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PSLS Presents – Tommy Tallarico, Video Games Live

July 22, 2010 Written by Paulmichael Contreras

Tommy Tallarico has had a long and decorated video game music career. With over 25 industry awards under his name and musical work on titles ranging from Earthworm Jim to Tony Hawk’s Pro Skater and Advent Rising, Mr. Tallarico is something of an authority figure when it comes to music in video games. He also started a project called Video Games Live, which has become quite popular recently. PSLS sat down to chat with him about this latest endeavour, and to learn about how he began VGL.

Do you remember where you were and what you were doing when you came up with Video Games Live?

My two greatest loves growing up were always videogames and music. When I was 10 years old I used to take my Dad’s big cassette recorder and go down to the local arcade and local pizza parlor and record my favorite videogame music on cassette tape. Then I’d come home and record my favorite home systems, you know: Atari 2600, Intellivision, Commodore 64, Apple II, and I would take all the music and the sound effects and then I would splice the tapes together. And I’d invite my neighbourhood friends over, and I put my favorite videogames up on the screen and I’d charge them all a nickel and I’d play the cassette back, and I’d grab a plastic guitar and jump up in front of the TV and pretend like I was playing around to the thing. So I guess those were the first videogame concerts.

This is something that I’ve kind of always wanted to do my entire life… Being a videogame composer for 20 years, about 8 years ago, I just, you know, I wanted to prove to the world… how culturally significant and artist games had become, you know, and that’s why I created the show the way I did, too, it’s not just for hardcore gamers. I wanted somebody… a grandmother, who knew nothing at all about videogames to be able to come to the show, be able to follow along with the video, and understand the stories and this and that, and have a whole new understanding and appreciation for the entire videogame industry. So you know, that was really the goal and plan from the start.

Thinking back to the first show, can you describe how difficult the process was?

Oh for sure! That’s a great question. I mean the first show took me three years… it took me three years to put on the first show. I started video games live in 2002 and our first show wasn’t until July 6, 2005 some three years later. Everyone thought I was completely insane, you know, no one believed – that’s, the videogame companies were looking at me like I was crazy, you know – “who would come see an orchestra, this isn’t Japan where they do all this stuff all the time, and you want video screens and million-dollar production, you’re insane.” And then that first show we did at the Hollywood Bowl with the L.A. Philharmonic, over 11,000 people showed up. It was the biggest videogame concert in the world, so people started to believe me a little bit then, but still not all the way, but it still took a long time. But the first show was crazy emotional for me, only because I felt… I remember about five minutes before going on-stage for the first time, I was sitting in my dressing room crying, because I hadn’t really thought about, it was just oh this dream, I’m just going, going, going, never take no for an answer, you know, this and that, and then it all hit me right before I was going on for the first time, like “what the hell am I doing?” I’d never put anything on like this before, and everything, and then I kinda felt the whole weight of the entire videogame industry on my shoulders, in that if this gets screwed up, you know, the industry’s going to take a step backwards, but if it’s a great show then we take a step forward, and all that stuff kinda came rushing to my head all at the same time it was kind of emotional and then I’m just like “What am I doing? Screw this, get out there,” you know, so it was crazy, a lot of pressure a lot of emotion and everything had been working up to that exact point in time, it’s like “whelp, here we go, let’s do it,” ya know.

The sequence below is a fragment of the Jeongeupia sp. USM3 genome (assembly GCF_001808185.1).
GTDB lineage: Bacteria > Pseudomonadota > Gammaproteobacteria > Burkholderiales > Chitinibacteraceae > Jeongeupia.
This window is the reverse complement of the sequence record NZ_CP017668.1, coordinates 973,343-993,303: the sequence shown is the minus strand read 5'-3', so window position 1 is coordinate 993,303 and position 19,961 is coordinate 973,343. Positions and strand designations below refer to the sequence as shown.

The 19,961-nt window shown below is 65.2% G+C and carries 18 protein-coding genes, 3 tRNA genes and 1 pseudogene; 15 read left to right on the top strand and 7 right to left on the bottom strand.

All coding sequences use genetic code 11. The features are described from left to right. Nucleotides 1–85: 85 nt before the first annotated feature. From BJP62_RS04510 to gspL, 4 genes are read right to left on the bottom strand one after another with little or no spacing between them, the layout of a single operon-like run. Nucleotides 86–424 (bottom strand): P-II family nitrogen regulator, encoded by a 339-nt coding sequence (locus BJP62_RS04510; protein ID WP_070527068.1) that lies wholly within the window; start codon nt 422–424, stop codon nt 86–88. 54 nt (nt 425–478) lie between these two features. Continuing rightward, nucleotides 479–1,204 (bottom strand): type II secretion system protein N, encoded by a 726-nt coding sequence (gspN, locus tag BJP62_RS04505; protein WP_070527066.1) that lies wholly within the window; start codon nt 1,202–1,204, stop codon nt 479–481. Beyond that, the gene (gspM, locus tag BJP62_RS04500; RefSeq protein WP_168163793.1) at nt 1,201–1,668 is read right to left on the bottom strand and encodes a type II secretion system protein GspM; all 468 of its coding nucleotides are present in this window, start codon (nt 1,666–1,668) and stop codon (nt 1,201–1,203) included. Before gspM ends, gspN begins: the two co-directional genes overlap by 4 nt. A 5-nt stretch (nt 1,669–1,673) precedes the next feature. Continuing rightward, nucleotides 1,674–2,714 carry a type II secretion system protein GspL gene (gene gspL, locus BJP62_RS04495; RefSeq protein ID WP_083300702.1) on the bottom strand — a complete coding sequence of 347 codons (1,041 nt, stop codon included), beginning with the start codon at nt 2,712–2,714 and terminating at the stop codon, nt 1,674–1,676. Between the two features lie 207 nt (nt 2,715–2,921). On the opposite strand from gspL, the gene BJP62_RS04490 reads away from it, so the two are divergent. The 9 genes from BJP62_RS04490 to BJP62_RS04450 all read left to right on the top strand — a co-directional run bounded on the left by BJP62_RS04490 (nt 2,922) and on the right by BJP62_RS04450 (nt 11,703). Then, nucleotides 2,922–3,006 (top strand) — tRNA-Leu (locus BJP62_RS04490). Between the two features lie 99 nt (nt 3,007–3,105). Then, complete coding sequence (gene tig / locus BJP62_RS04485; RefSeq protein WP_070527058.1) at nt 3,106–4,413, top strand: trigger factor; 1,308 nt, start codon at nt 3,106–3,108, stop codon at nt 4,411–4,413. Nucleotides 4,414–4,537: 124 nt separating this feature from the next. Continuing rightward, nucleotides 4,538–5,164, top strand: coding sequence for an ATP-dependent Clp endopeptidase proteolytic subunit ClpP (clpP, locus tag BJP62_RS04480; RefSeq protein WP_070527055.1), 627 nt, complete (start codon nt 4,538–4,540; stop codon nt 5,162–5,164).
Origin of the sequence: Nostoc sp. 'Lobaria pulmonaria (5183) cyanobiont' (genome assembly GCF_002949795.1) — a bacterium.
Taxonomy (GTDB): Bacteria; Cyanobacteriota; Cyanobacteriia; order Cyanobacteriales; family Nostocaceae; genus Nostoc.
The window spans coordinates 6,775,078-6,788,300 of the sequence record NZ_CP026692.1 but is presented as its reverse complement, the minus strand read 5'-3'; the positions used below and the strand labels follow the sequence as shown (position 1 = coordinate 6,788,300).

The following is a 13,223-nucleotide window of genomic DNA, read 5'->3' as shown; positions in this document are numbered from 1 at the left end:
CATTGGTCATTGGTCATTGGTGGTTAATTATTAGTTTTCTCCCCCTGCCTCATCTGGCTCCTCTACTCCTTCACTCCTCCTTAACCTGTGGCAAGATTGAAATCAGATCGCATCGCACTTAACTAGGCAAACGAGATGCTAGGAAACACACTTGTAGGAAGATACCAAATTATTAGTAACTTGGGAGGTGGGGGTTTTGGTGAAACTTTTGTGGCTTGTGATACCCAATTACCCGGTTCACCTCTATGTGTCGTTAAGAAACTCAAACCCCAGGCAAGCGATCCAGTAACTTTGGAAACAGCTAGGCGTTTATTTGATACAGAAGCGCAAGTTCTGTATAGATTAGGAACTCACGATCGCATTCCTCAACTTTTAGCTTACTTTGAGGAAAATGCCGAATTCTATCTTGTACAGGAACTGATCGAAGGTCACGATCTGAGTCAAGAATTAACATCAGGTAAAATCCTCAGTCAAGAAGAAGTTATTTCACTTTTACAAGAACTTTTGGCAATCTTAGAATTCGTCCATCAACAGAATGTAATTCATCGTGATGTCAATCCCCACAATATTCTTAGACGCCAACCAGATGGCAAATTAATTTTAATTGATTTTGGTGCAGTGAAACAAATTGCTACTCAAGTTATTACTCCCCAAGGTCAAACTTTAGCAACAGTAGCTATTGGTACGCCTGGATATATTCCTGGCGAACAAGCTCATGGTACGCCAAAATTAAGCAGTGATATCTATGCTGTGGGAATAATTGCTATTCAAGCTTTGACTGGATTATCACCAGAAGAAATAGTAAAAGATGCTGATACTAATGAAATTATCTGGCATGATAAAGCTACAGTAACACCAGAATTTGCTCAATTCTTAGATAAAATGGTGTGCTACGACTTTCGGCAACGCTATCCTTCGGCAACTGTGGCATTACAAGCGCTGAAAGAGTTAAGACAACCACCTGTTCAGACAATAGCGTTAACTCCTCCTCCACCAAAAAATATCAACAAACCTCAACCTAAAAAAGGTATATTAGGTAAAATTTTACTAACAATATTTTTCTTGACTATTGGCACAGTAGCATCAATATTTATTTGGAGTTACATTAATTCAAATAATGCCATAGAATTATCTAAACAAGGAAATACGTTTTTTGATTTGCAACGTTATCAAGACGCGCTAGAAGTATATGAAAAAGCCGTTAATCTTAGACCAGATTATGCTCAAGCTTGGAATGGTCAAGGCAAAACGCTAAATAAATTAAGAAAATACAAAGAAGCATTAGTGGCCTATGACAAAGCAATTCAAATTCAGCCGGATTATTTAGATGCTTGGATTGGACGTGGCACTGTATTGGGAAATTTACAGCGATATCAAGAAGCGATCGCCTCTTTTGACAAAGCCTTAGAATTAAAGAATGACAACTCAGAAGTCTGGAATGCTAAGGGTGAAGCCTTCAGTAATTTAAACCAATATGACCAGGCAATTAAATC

What would you say is your favorite game music tune that you guys do and why?

For me, as a segment in the show, I think one of my favorite pieces is Warcraft… We have a lot of different Warcraft segments, but our main Warcraft segment. The reason is is because everything in it I think just comes together perfectly. The music is powerful and beautiful, and the choir is so strong… The video is just incredible, you know, those Blizzard cinematics are just second to none. The lights, and the way they work throughout perfectly with the music and with the video and everything. So as a segment, you know it just all comes together great. As a performer, when I play, I like Castlevania, I kinda do this Rock-and-Roll arrangement of Castlevania, so that’s probably my favorite one to play onstage, but as a segment in the show… A lso, Chrono Cross and Chrono Trigger is another really powerful one, you know, I think the audience gets into it so much, that has its advantages as well but I’d say Warcraft’s the favorite. Now the audience’s favorite is usually Final Fantasy, Mario, Zelda, Warcraft, those are probably the four favorites from the audience standpoint that they always like. And Chrono as well.

How do you choose what songs make it into your schedule?